On what steps we should take to overhaul capitalism

"The most important principle that I have about having an impact is that the people who have their hands on the various levers of power to change things have got to consider this an emergency. That this is a crisis situation, and if we don't resolve it well, we are going to have a serious situation. Socially, politically and economically, we can harm each other. So I think the first thing is to make sure that there's leadership at the top — and that doesn't mean just the president of the United States. It could be the leadership at the state level, that could be at any level, but there has to be a belief that we have an issue, that we have to engineer and that that has to be engineered smartly and in a bipartisan way.

"I think my biggest concern is that there will be fighting, antagonism so I think it has to be done in a bipartisan way. I'm not saying this is easy, but I think that the smartest people who are skilled, who represent the various communities and understanding, have to go into an engineering exercise.

"I do think that there are ways of dealing with things such as private-public partnerships. There certainly has to be a redistribution of resources. There's no good excuse for education, or health care — certain basics have to be achieved in resources. And that's going to require a certain amount of money, and how that's done and engineered is really going to be key. Because you can adversely affect capital flows, in a way. In other words, like states, sometimes they change your tax rate. It can be a net problem, because people move out of the state. Or you could be in a situation where, if you change income tax rates, it could change from corporate rates to others. So it has to be done in a skillful way.

"I care about the country. It's been wonderful and I really care about it. So this is something that's important to me."

On the question of taxation, and also specifically the capital gains tax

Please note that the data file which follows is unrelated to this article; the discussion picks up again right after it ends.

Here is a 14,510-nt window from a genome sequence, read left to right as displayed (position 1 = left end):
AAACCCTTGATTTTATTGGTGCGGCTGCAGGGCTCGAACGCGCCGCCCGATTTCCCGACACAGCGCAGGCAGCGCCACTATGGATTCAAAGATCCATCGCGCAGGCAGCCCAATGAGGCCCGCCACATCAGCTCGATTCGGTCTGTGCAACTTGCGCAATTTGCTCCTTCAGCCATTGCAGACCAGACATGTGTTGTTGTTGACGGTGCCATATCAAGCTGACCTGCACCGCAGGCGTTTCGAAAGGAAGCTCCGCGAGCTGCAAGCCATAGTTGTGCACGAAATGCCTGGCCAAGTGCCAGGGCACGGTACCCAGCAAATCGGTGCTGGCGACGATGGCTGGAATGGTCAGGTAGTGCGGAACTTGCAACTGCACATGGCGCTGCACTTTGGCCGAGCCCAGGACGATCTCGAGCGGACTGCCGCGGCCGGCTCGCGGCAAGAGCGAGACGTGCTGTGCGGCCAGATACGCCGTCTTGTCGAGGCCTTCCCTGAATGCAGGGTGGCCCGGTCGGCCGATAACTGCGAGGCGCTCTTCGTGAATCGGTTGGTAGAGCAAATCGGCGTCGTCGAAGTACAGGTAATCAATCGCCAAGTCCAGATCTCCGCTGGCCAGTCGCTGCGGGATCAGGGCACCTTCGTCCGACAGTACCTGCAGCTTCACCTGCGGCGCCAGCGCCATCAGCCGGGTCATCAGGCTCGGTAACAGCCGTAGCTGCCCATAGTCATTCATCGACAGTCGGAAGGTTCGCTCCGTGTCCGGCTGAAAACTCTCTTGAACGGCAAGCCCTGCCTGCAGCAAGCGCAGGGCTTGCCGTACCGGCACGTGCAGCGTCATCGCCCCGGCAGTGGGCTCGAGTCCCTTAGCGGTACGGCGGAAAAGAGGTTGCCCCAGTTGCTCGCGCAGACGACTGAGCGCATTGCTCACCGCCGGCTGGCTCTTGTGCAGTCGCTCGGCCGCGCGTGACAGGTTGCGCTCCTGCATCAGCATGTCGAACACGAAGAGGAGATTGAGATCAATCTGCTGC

"The bottom 60 percent of the population is too poor and it's resource starved. And as a result of that, there have to be taxes that work in a way to produce, most importantly, equal opportunity. I think that usefulness and productivity of people are connected. That is an important thing. You can't just give them money, you have to give them the opportunity to be useful and productive because it's better for them, psychologically, it's been shown, and it's also better for the economy, as a whole, because you create productivity in the same way. But all of these pieces are connected, because if you change one thing, it has consequences, and it's a very delicate exercise in order to do that.

"No, I wouldn't be objected to capital gains rates, if it was done in a balanced way that serves the purpose of raising the effectiveness. I want to both increase the size of the pie and then divide the pie well."

On whether his calls for overhaul are being heard in the political arena

"I do see a lot of partisanship that is existing in 'the halls of power.' In other words, those in politics. And I think it's important. That's the thing that concerns me — yes, it's a topic, there's a discussion pertaining, but there still remains a desire to largely politicize this thing, and I'm concerned about that element of it. I won't be politicized. I won't participate in that way. I want it to be analytical."

"It's not in my interest to speak out about this. It becomes a high-profile thing. It's a net negative for me, personally, to speak out about this. I feel deeply attached to this issue."

Ray Dalio

On the question of social good from hedge funds

"Most of the money that we manage is for pension funds, endowments and foundations. And we're an asset management firm, not just a hedge fund firm. And as a result of doing that, if you were to ask the pensioners and you were to ask our clients who are teachers or firemen, whether we've contributed to their wellbeing, they would say that they we contribute. They are knowledgeable about how investment managers operate. I think it's almost like saying bankers — you could say that bankers are a problem. Well, there are good bankers and there are bad bankers, and just like there are good car dealers and there are bad car dealers, or there are good doctors and bad doctors. And I think that to make a generalization about how a particular industry is operating is not a good thing. No, I don't like that sweeping generalization.

"When I decided whether I would speak out at this — it's not in my interest to speak out about this. It becomes a high-profile thing. It's a net negative for me, personally, to speak out about this. I feel deeply attached to this issue and I feel that a lot of people who are in my position don't speak out about these issues because they want to take a low profile. And I felt that difficult to do so."

Alex Schroeder adapted this interview for the web.